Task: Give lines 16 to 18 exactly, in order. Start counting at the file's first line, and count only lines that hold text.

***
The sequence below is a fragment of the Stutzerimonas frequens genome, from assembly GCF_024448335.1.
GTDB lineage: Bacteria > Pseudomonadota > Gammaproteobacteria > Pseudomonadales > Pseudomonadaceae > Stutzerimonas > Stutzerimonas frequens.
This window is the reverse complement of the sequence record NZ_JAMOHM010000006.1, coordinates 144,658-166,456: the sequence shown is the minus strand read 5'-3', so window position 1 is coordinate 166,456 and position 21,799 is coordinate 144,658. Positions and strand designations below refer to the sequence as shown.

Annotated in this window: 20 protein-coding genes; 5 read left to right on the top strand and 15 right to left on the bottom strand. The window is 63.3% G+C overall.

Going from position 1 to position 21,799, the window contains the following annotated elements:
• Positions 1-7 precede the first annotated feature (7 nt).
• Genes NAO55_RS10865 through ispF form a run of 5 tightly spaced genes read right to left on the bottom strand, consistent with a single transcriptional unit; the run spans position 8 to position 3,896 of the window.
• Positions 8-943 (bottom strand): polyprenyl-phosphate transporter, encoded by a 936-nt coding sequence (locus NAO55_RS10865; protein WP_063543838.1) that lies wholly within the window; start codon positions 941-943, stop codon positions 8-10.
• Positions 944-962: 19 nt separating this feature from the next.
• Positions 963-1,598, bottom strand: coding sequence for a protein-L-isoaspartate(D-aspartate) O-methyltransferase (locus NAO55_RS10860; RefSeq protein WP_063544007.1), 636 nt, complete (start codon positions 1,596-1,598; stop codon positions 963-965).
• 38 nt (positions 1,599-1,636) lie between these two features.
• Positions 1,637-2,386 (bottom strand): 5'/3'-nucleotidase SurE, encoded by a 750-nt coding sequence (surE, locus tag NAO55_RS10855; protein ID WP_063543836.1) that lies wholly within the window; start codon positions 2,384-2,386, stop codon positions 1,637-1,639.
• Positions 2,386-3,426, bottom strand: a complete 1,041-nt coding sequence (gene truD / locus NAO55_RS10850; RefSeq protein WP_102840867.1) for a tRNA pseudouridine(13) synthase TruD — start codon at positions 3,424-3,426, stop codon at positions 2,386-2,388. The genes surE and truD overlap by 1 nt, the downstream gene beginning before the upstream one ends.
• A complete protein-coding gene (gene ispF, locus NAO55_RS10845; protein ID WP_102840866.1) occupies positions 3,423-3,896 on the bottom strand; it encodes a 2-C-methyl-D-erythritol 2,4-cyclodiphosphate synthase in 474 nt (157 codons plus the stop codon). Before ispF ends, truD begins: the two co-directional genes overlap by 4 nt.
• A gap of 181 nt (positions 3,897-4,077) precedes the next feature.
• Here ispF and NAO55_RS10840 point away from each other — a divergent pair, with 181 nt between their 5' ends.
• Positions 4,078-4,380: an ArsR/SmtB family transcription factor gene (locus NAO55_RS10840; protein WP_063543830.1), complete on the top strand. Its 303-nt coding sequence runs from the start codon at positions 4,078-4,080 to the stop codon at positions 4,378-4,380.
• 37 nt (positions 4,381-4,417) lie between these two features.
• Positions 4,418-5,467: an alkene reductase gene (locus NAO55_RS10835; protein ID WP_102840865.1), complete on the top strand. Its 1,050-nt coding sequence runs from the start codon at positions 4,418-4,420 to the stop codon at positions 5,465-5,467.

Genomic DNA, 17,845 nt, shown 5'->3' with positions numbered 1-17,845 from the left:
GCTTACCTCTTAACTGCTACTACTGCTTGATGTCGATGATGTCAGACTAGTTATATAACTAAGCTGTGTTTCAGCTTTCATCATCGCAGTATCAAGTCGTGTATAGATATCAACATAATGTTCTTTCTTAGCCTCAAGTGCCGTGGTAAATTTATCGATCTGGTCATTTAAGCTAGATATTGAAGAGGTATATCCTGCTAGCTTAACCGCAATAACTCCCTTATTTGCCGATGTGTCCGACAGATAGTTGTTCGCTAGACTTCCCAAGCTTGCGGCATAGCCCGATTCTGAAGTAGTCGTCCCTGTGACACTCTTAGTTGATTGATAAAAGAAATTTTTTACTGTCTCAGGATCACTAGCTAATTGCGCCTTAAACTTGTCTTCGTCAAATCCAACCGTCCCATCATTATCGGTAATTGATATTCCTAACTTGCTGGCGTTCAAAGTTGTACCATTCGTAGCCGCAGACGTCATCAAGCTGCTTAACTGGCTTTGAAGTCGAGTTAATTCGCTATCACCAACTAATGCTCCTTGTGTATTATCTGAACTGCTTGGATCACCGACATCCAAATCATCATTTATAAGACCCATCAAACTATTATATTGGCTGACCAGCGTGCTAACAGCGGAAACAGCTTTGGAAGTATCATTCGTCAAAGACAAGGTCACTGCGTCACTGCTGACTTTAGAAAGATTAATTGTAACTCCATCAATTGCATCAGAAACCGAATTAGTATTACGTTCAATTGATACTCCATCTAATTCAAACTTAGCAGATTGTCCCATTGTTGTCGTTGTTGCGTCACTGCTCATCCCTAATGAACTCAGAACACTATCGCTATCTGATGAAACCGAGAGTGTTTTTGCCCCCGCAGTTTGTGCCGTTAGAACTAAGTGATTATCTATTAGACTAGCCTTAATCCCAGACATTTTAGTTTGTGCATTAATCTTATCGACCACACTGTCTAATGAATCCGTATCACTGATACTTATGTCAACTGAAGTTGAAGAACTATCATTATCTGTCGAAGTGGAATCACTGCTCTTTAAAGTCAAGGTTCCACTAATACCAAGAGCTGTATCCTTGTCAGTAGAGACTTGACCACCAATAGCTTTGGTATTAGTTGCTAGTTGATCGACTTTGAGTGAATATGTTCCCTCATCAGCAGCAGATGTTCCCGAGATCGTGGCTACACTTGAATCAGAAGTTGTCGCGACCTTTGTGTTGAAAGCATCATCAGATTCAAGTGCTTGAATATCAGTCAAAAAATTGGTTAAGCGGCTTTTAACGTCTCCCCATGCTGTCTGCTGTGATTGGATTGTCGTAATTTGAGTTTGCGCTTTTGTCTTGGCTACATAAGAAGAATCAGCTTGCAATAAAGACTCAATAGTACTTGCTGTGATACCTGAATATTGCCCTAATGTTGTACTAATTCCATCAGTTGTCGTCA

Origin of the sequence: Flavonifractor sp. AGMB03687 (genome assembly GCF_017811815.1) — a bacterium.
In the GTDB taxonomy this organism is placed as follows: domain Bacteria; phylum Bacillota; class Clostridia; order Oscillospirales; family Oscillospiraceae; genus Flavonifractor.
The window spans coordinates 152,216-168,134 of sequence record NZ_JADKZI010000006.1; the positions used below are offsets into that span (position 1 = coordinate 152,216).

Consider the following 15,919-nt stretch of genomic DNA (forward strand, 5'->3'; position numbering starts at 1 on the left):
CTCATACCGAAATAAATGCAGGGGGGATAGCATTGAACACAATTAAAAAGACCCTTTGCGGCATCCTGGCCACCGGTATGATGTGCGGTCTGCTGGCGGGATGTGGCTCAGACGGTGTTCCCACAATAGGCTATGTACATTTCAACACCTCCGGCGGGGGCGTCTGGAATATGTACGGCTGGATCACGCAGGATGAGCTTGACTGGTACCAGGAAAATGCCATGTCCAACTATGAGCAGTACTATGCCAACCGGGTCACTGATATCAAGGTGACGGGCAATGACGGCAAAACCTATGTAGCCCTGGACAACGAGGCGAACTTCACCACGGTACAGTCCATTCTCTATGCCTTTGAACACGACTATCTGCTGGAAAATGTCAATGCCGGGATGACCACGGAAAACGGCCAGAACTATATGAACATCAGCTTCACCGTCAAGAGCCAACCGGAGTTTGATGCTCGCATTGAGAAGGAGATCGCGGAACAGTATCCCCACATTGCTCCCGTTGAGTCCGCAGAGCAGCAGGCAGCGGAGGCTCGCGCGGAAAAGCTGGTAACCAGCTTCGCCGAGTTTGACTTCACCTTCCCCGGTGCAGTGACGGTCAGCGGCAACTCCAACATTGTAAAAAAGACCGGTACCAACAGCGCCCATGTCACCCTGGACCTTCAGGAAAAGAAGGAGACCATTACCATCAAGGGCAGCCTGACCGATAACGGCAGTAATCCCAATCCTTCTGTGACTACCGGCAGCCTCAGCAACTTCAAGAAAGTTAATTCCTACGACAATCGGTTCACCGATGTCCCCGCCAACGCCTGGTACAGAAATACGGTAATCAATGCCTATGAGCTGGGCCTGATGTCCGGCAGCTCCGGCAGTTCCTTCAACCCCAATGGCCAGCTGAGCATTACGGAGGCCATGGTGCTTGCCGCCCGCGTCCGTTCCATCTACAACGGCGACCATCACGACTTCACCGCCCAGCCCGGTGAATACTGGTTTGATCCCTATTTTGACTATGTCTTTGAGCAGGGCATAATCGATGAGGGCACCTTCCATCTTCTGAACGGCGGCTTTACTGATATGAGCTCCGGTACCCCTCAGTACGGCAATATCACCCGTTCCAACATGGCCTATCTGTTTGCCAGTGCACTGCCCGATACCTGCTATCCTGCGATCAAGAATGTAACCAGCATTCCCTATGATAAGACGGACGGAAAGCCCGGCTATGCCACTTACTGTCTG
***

• Here ispF and NAO55_RS10840 point away from each other — a divergent pair, with 181 nt between their 5' ends.
• Positions 4,078-4,380: an ArsR/SmtB family transcription factor gene (locus NAO55_RS10840; protein WP_063543830.1), complete on the top strand. Its 303-nt coding sequence runs from the start codon at positions 4,078-4,080 to the stop codon at positions 4,378-4,380.
• 37 nt (positions 4,381-4,417) lie between these two features.